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Why Do Some ACOAs Thrive in Spite of the Odds?

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In my previous blog we outlined the problematic qualities that can develop when growing up with addiction. But ACOA's can also often develop powerful strengths from facing and overcoming childhood challenges. This a good thing for all of us as several of our recent presidents, e.g. Reagan, Clinton and Obama were and are ACOAs, and Bush himself had a drinking problem. Dealing with the sorts of challenges that living with addiction inevitably poses can challenge kids, to say nothing of leaders of the free world, to develop unusual talents and strengths.

Qualities of Resilient People
Children who grow up with adversity, according to researchers Wolin and Wolin, can become very inventive and resourceful because they had to learn from a young age to use what was at hand to meet their needs. They can be wonderfully creative, as for many, creativity was a way to meet needs, make sense of or even escape from what was going on around them. This can also be a very funny group of people. Humor often gets honed to a fine art as a coping strategy.

Additionally, children from troubled homes may become independent from a young age because they learn that the adults in their lives cannot necessarily be relied upon. The ones who thrive often do so because they have exercised initiative and have taken the reigns into their own hands. Problems, if they don't sink us, deepen us. ACOAs can have unusual insight into the workings of human nature. Oftentimes morality is developed as much from seeing what should not be done as what should. They learn that fire burns if you play with it and so they don't play with matches. Children of adversity can also develop a determination not to hurt others as they have been hurt or to even dedicate parts of their own lives to helping others.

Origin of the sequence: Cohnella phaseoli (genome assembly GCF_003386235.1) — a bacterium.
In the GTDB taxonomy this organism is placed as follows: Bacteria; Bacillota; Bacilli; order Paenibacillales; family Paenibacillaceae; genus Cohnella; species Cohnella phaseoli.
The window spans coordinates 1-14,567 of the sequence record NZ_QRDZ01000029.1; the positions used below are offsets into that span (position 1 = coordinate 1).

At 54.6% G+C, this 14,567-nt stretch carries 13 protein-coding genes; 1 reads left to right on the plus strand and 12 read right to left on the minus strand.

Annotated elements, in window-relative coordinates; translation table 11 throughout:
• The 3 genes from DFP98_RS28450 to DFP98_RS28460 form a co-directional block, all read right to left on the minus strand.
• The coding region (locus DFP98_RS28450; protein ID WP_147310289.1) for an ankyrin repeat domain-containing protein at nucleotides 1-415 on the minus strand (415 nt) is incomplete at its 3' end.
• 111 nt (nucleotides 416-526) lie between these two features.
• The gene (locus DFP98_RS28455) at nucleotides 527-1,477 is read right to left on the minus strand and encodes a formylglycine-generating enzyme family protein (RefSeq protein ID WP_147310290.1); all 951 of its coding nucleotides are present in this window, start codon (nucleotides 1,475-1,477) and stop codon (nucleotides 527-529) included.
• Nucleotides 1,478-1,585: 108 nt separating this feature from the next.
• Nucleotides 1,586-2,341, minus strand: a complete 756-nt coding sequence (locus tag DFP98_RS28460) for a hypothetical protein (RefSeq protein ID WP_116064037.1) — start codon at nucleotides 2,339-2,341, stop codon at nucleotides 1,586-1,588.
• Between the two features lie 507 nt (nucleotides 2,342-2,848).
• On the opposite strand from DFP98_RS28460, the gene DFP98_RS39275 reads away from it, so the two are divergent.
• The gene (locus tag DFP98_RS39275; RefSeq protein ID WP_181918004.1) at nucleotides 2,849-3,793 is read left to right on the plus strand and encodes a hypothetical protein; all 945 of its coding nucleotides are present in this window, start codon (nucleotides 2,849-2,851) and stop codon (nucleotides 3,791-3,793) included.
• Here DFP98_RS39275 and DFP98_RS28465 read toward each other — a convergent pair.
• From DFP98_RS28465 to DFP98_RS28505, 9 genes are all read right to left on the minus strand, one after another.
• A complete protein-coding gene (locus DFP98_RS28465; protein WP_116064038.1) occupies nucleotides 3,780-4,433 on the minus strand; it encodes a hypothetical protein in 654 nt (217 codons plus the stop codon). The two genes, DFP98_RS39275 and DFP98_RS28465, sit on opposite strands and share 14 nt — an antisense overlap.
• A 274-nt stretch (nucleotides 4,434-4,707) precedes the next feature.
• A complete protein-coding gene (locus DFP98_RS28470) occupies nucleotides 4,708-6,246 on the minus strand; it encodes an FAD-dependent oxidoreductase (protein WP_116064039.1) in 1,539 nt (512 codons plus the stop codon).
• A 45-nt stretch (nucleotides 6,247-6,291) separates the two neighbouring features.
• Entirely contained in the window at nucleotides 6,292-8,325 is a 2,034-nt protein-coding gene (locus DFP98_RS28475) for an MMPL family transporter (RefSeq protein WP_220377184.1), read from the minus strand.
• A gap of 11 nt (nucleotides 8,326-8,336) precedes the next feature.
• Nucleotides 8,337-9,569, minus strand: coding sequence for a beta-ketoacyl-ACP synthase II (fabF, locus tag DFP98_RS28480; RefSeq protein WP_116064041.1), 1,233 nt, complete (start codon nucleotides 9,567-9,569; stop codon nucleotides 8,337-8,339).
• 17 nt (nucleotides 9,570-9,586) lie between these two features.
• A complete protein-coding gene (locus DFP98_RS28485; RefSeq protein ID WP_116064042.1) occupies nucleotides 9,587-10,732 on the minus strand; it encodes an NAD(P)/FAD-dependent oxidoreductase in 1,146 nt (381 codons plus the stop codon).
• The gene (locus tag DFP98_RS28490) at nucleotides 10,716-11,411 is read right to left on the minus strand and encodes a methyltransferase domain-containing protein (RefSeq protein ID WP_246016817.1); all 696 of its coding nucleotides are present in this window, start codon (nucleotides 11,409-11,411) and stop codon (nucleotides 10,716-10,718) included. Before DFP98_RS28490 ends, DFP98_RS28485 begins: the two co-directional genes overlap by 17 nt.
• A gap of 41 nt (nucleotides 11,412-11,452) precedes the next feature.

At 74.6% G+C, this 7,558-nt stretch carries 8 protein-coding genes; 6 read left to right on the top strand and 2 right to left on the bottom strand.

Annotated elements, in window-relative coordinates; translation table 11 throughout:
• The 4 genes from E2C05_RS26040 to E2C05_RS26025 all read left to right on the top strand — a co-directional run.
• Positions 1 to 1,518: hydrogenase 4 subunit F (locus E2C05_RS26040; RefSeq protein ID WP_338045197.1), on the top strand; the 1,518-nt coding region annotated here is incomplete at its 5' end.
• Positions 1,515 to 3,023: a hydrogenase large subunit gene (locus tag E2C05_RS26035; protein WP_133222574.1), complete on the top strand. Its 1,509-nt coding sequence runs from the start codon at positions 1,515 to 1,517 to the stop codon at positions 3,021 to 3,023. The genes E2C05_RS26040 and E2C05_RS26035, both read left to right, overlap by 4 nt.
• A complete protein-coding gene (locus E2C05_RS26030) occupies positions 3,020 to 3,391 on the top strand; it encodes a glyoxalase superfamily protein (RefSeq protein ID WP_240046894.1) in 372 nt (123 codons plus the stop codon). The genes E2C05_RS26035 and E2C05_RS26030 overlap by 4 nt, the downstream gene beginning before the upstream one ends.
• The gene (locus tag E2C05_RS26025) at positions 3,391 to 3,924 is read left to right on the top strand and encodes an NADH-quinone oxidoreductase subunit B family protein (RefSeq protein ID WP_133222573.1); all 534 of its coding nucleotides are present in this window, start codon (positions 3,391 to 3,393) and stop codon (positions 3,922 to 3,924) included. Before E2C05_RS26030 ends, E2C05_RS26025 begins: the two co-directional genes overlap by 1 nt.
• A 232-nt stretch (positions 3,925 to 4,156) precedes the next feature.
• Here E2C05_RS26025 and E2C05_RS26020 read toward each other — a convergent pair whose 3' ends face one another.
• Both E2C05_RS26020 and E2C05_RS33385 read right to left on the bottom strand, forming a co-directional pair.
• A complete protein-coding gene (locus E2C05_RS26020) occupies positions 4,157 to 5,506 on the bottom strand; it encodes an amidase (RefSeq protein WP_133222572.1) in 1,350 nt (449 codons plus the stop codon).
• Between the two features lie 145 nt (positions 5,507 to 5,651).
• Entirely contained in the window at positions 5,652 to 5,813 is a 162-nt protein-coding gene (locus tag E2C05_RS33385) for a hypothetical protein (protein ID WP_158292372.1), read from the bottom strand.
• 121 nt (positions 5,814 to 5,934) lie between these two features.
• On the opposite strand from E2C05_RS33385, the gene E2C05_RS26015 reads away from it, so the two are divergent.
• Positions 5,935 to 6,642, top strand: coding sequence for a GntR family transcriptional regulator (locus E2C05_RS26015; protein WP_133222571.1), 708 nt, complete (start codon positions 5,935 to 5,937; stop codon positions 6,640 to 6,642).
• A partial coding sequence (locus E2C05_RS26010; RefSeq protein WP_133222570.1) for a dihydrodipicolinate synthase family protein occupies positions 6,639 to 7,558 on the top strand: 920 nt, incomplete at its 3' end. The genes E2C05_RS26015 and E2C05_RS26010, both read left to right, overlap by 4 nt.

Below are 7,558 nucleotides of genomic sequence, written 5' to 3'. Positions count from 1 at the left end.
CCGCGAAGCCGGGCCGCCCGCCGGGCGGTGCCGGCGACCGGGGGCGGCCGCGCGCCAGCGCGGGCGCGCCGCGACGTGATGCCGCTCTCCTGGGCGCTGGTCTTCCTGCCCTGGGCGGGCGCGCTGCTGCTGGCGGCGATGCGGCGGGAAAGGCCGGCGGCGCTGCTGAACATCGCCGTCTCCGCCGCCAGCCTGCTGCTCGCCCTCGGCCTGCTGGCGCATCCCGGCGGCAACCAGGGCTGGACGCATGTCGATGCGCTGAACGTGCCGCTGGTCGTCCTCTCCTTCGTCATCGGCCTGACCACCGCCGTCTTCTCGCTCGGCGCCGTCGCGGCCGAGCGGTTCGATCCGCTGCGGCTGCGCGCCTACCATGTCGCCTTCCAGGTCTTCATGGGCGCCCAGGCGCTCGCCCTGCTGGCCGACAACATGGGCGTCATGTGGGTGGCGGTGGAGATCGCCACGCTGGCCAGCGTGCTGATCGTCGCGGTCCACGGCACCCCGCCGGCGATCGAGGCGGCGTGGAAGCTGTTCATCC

Resilient people, according to researchers Wolin and Wolin, tend not to let adversity define them. They often move their lives forward by establishing goals for themselves, reaching them and moving beyond them. They continually marshal their strengths and propel themselves out of their present circumstances. Additionally, they see their problems as temporary rather than a permanent state of affairs. They tend not to globalize, they find reasons and ways, whether they be religious, creative or just good common sense to place a temporary framework and perspective around the problems in their lives. Resilient people have the capacity to see beyond them into a different kind of life. My own more resilient clients often report relatives, neighbors and even television shows that showed them a different way to live. And when they saw it, they somehow believed it was possible for them, too.

Resilient people often report having an inborn feeling that life will work out.

Resilience, these researchers observe, seems to develop out of the challenge to maintain self-esteem. Troubled families often make their children feel powerless and bad about themselves. But resilient children find ways to feel good about themselves and life in spite of the powerful influence of their parents. They understand that everything is not their fault, that there are other forces at work beyond them and they are not to blame for all that goes awry. And they do tend to internalize their successes; they take responsibility for what goes right in their lives. The research on resilience helps to counter what Wolin and Wolin refer to as the "damage" model or the idea that if you've had a troubled childhood, you are condemned to a troubled adulthood or you are operating without strengths. In fact, resilience helps us to understand that adversity can actually develop strength.

Resilient people tend to have engaging personalities from birth and have the natural capacity to attract mentors to them. One of the cardinal findings of resilience research is that those who lacked strong family support systems growing up sought and received help from others. Perhaps a relative, a teacher, a neighbor, the parents of peers or eventually a spouse, those who thrived had one secure bonded relationship, usually within the family system. Resilient people are not afraid to talk about their own hard times with someone who cares, can help or who will listen.